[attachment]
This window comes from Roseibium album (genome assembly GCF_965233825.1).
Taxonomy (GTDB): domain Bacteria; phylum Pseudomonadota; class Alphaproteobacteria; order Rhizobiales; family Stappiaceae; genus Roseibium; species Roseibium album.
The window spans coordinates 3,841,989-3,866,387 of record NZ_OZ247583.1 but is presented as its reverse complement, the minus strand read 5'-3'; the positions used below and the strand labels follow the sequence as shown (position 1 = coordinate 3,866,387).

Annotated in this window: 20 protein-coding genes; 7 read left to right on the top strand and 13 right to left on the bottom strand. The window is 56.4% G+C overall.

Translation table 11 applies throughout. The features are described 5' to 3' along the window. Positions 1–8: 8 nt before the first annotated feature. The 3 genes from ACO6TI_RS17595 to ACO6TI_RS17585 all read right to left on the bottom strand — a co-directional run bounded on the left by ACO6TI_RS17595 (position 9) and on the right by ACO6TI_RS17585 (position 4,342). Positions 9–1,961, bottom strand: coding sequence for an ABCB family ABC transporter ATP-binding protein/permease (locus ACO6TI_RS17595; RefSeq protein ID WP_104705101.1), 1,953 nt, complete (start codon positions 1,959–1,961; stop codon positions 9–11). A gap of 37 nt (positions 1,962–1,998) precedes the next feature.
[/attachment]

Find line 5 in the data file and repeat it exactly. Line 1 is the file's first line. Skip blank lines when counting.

Translation table 11 applies throughout. The features are described 5' to 3' along the window. Positions 1–8: 8 nt before the first annotated feature. The 3 genes from ACO6TI_RS17595 to ACO6TI_RS17585 all read right to left on the bottom strand — a co-directional run bounded on the left by ACO6TI_RS17595 (position 9) and on the right by ACO6TI_RS17585 (position 4,342). Positions 9–1,961, bottom strand: coding sequence for an ABCB family ABC transporter ATP-binding protein/permease (locus ACO6TI_RS17595; RefSeq protein ID WP_104705101.1), 1,953 nt, complete (start codon positions 1,959–1,961; stop codon positions 9–11). A gap of 37 nt (positions 1,962–1,998) precedes the next feature.